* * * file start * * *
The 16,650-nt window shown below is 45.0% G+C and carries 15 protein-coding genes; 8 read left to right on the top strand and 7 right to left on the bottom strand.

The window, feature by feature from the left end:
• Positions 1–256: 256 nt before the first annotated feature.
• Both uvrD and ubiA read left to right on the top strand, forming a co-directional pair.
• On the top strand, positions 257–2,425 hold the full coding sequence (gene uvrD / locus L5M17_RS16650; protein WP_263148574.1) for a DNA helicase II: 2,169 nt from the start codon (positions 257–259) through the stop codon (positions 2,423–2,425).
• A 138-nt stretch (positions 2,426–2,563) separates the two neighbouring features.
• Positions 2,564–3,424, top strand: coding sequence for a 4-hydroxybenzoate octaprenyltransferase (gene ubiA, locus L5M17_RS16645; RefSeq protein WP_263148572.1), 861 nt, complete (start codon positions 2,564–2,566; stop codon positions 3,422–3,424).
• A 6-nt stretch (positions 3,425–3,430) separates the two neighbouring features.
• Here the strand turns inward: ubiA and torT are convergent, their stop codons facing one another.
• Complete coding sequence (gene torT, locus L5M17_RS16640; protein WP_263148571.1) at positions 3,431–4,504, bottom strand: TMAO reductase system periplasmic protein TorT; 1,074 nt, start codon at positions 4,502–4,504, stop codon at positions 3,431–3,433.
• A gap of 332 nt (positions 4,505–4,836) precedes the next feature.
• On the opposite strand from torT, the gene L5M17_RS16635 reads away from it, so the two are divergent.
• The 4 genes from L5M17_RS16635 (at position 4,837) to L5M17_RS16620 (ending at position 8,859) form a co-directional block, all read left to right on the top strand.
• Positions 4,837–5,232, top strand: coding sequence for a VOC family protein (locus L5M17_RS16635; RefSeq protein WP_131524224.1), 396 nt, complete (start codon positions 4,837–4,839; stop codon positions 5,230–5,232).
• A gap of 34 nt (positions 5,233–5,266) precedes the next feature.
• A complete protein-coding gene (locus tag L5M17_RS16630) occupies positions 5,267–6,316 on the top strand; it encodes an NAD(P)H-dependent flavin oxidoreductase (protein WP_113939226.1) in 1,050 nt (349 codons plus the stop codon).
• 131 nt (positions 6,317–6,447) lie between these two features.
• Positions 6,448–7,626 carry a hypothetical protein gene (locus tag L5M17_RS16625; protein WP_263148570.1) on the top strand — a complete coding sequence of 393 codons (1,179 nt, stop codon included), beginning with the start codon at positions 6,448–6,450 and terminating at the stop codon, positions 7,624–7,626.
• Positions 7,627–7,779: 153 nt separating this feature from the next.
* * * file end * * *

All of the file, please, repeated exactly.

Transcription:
The 16,650-nt window shown below is 45.0% G+C and carries 15 protein-coding genes; 8 read left to right on the top strand and 7 right to left on the bottom strand.

The window, feature by feature from the left end:
• Positions 1–256: 256 nt before the first annotated feature.
• Both uvrD and ubiA read left to right on the top strand, forming a co-directional pair.
• On the top strand, positions 257–2,425 hold the full coding sequence (gene uvrD / locus L5M17_RS16650; protein WP_263148574.1) for a DNA helicase II: 2,169 nt from the start codon (positions 257–259) through the stop codon (positions 2,423–2,425).
• A 138-nt stretch (positions 2,426–2,563) separates the two neighbouring features.
• Positions 2,564–3,424, top strand: coding sequence for a 4-hydroxybenzoate octaprenyltransferase (gene ubiA, locus L5M17_RS16645; RefSeq protein WP_263148572.1), 861 nt, complete (start codon positions 2,564–2,566; stop codon positions 3,422–3,424).
• A 6-nt stretch (positions 3,425–3,430) separates the two neighbouring features.
• Here the strand turns inward: ubiA and torT are convergent, their stop codons facing one another.
• Complete coding sequence (gene torT, locus L5M17_RS16640; protein WP_263148571.1) at positions 3,431–4,504, bottom strand: TMAO reductase system periplasmic protein TorT; 1,074 nt, start codon at positions 4,502–4,504, stop codon at positions 3,431–3,433.
• A gap of 332 nt (positions 4,505–4,836) precedes the next feature.
• On the opposite strand from torT, the gene L5M17_RS16635 reads away from it, so the two are divergent.
• The 4 genes from L5M17_RS16635 (at position 4,837) to L5M17_RS16620 (ending at position 8,859) form a co-directional block, all read left to right on the top strand.
• Positions 4,837–5,232, top strand: coding sequence for a VOC family protein (locus L5M17_RS16635; RefSeq protein WP_131524224.1), 396 nt, complete (start codon positions 4,837–4,839; stop codon positions 5,230–5,232).
• A gap of 34 nt (positions 5,233–5,266) precedes the next feature.
• A complete protein-coding gene (locus tag L5M17_RS16630) occupies positions 5,267–6,316 on the top strand; it encodes an NAD(P)H-dependent flavin oxidoreductase (protein WP_113939226.1) in 1,050 nt (349 codons plus the stop codon).
• 131 nt (positions 6,317–6,447) lie between these two features.
• Positions 6,448–7,626 carry a hypothetical protein gene (locus tag L5M17_RS16625; protein WP_263148570.1) on the top strand — a complete coding sequence of 393 codons (1,179 nt, stop codon included), beginning with the start codon at positions 6,448–6,450 and terminating at the stop codon, positions 7,624–7,626.
• Positions 7,627–7,779: 153 nt separating this feature from the next.